Who Shaped Your Sexual Self-Image?

Sally grew up in rural England amongst people who appear from the outside to be excessively polite. This in contrast to the story Sally shares with me: Since she was a young girl, she was molested by her grandfather who was a primary carer in her life. Her grandfather in turn was molested by his father, who was molested by his father… and so the pattern goes back for generations. What each victim of sexual abuse had in common was that they were sworn to silence. All that happened was never spoken about – and silently passed on to the next generation.

This story is perhaps extreme, but it also archetypal. In the many years I have worked with survivors of sexual abuse, the themes are so often similar: Family members or friends of family are the perpetrators, and the victims are almost always sworn to silence at the threat of being shamed and being blamed as the one who caused the incident. And sometimes it’s not so much that anything terrible happened, but more that the response of family members to a child’s innocent sexual exploration (kissing or touching) was so severe that it traumatized the child for life. Such responses from family members are usually because of their own sexual awkwardness and inability to speak about their own difficulties.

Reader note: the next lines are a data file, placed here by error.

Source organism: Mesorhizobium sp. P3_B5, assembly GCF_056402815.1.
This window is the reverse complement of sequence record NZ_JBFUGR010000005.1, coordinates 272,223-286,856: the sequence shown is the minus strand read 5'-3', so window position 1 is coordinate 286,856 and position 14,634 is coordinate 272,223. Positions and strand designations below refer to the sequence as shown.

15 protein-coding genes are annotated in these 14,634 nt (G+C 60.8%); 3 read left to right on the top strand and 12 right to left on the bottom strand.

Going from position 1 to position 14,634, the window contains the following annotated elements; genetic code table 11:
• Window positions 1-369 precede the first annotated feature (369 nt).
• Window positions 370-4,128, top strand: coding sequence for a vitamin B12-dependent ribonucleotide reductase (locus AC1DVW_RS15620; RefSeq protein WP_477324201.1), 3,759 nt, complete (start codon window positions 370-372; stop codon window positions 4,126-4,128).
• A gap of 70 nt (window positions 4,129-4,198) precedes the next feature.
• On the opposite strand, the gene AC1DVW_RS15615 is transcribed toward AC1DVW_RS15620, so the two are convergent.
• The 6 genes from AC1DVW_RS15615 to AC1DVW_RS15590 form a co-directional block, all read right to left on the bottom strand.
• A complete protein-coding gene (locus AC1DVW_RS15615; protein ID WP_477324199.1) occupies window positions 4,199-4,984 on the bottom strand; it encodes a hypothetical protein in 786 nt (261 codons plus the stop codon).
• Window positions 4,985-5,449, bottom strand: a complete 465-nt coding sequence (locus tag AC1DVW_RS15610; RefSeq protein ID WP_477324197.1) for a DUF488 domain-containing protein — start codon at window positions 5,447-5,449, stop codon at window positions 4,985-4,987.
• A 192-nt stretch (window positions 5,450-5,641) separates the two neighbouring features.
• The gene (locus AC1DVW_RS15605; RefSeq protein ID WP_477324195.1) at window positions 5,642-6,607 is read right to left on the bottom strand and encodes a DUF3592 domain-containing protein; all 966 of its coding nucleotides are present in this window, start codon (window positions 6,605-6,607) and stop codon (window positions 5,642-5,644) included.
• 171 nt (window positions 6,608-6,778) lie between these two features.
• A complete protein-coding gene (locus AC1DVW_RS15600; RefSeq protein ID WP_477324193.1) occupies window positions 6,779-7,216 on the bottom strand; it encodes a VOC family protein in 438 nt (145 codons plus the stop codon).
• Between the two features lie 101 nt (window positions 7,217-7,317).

When working with sexual abuse as a theme, I find the victim triangle helpful. There are three positions in this triangle: The victim, the perpetrator and the rescuer. The principle of the triangle is that someone who is identified with one of the positions in the triangle, are likely to unconsciously also step into the other two positions. Thus, those who have been victimized, often become the rescuers of others – and unfortunately also the perpetrators. Perpetration doesn’t only look like becoming a molester yourself – it can have much more societally acceptable faces such as becoming controlling or shaming of oneself or others in sexual relating.

 While the number of people who have experienced sexual abuse is shockingly high, this is of course not everyone’s experience. At the same time, I could say that every person whom I have ever worked with has been significantly impacted by their social environment in the shaping of their perception of themselves as a sexual being.

This is why in my course Awakening your Feminine Sexual Essence (which starts 20 October) I have a whole module focused on mapping out the groups and tribes that shaped our sexual identity. This in itself is so revealing. And then we engage in the even more powerful practice of re-mapping our sexual identity. There is a famous saying that the map is not the territory. Thus, we can change the map and thus profoundly alter the way we relate to the territory. But we have no chance of doing this before we are conscious of the map we have created and are living by. For me, processes like my Awakening your Feminine Sexual Essence course create essential opportunities to become conscious of the obstacles to our sexual flowering, and to get the guidance and social support to start creating the lives we really want.

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